In 1783 the last Tatar state, Crimea, was annexed to Russia. The Nogais were gradually pushed eastward into the Caucasus by the Russian settlers. The Crimean Tatars themselves—except for the large numbers that emigrated to Turkey at the time of the Russian conquest of Crimea and after the Crimean War—remained in the Crimea until World War II and formed the basis of the Crimean Autonomous SSR, founded in 1921. It was dissolved in 1945, and all Crimean Tatars (about 200,000 in 1939) were exiled to Uzbekistan and Kazakhstan for alleged collaboration with the Germans. In 1956 they regained civil rights and beginning in the late 1980s many returned to Crimea; their numbers there now exceed prewar levels. Following the disintegration of the USSR, leaders of Tatarstan began to press the Russian government for increased powers. In a 1992 referendum, over 61% of the voters supported a “sovereign” Tatarstan. Tatarstan signed a power-sharing treaty with the Russian government in 1994, but the treaty was renegotiated in the early 21st cent. to conform with the national constitution. Since Russia's seizure of Crimea from Ukraine in 2014, which Crimean Tatars generally opposed, Tatars there have faced political repression.


See B. S. Izhbolden, Essays on Tatar History (1963).

The Columbia Electronic Encyclopedia™ Copyright © 2022, Columbia University Press. Licensed from Columbia University Press. All rights reserved.


13th-century rapacious hordes of Genghis Khan. [Medieval Hist.: Brewer Dictionary, 1064]
Allusions—Cultural, Literary, Biblical, and Historical: A Thematic Dictionary. Copyright 2008 The Gale Group, Inc. All rights reserved.
References in periodicals archive ?
Crimean Tartars who are Muslims of Turkic origin were deported en masse 70 years ago from their homeland by the then Soviet ruler Josef Stalin who accused them of collaborating with Nazi Germany.
Crimea is where roughly 300,000 Tartars of Turkic origin live.
Screening at Metropolis Cinema-Sofil as part of the Greats of Italian Cinema retrospective, "Tartars" is unremittingly engaging.
as one of many royal hunting camps and fortified settlements (Kremlins), to its history as the city of Moscow invaded by or in thrall to the Khans, the Tartars, the Poles, and the French.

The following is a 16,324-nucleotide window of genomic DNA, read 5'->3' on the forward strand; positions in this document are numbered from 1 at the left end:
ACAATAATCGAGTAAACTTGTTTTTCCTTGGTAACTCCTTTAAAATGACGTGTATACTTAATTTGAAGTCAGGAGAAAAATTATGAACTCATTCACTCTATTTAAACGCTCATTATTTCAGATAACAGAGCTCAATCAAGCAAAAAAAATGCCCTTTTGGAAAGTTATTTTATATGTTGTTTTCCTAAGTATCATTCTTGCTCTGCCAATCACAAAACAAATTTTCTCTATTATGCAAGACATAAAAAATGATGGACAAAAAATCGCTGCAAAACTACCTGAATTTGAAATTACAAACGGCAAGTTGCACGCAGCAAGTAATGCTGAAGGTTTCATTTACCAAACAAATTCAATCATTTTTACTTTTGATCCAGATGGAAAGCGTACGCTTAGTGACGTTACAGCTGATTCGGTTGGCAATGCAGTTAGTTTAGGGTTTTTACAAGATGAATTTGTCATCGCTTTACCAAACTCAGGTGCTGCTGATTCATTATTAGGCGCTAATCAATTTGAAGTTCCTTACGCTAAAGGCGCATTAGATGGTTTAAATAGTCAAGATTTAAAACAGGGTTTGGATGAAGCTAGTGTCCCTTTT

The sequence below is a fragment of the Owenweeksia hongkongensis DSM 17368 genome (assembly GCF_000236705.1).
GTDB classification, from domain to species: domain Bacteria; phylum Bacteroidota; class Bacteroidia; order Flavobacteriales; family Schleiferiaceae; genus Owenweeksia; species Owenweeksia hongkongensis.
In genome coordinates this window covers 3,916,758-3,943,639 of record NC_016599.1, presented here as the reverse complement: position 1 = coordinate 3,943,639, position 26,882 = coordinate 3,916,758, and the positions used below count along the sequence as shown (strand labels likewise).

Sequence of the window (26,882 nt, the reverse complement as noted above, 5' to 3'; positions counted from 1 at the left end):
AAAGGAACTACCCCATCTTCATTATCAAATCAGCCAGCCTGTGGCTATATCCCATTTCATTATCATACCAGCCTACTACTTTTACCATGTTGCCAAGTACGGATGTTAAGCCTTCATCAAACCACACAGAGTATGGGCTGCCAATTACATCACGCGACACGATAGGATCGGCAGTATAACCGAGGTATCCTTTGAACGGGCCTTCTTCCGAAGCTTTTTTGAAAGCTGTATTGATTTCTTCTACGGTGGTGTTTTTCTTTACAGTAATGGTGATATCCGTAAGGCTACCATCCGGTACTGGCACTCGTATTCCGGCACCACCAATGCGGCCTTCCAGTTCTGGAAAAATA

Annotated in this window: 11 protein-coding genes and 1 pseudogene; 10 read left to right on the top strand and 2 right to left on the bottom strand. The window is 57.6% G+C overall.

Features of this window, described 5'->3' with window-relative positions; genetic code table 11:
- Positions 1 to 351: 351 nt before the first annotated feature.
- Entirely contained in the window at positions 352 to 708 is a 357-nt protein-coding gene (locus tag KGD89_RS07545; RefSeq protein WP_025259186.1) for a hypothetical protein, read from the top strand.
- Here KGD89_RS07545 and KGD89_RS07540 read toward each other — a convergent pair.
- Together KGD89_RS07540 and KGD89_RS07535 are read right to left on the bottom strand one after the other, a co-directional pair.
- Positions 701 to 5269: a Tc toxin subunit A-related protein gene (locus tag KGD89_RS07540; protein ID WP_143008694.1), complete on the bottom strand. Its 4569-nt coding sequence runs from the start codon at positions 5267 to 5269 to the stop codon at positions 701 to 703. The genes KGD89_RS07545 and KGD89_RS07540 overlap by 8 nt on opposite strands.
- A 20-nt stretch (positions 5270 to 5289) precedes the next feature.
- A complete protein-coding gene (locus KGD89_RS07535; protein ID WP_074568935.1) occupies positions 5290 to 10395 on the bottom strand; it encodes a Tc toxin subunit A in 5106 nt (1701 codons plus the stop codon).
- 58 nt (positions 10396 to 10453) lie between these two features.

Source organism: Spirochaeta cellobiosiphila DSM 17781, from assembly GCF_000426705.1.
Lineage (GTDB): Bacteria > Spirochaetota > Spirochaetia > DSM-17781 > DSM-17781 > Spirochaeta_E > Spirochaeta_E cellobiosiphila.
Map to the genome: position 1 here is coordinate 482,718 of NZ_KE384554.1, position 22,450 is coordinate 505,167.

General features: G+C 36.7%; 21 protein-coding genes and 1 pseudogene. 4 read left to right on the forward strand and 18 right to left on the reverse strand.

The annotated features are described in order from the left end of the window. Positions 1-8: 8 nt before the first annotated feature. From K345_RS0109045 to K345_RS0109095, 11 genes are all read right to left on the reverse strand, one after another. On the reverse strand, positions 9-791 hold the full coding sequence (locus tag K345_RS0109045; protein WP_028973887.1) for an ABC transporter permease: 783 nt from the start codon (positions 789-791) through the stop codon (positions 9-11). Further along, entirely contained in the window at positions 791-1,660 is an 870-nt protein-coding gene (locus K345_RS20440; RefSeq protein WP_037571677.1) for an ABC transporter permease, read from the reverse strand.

Meanwhile, Umai/Mamay's brothers get lost in the wilderness looking for him and end up cornered in a forest by the Tartars. It looks like they're about to get the sharp end of the saber when the Moslem Tartar gang leader decides, "Even infidels deserve better than a silent death in a silent forest." Even so, the respite doesn't last long for the men, and back on the steppe, Umai/Mamay's romantic idyll is drawing to a close when his g.f.'s brothers decide she's betrayed the clan.
He immediately took aggressive action against the Tartars of Kazan, some 400 miles south-east of Moscow on the River Volga, who persistently raided Muscovy for loot and slaves for the markets of Persia and Turkey.
In 1346, in the countries of the East, countless numbers of Tartars and Saracens were struck down by a mysterious illness which brought sudden death.
The Tartars from the north built a city near this location as early as the tenth century.
The House, established with the help of American missionaries, is also supported by Ukrainians, Russians, Crimean Tartars and South Africans.
In the final act Zarema is thrown from the ramparts and the Tartars break into virile "character" dance before the epilogue echoes the prologue in showing the Khan mourning beside the fountain erected to Maria's memory.
When the Crimean Khanate was formally annexed by Czarist Russia in 1783, hundreds of thousands of Crimean Tartars and Nogai people were expelled from the region, heading for the Ottoman state instead.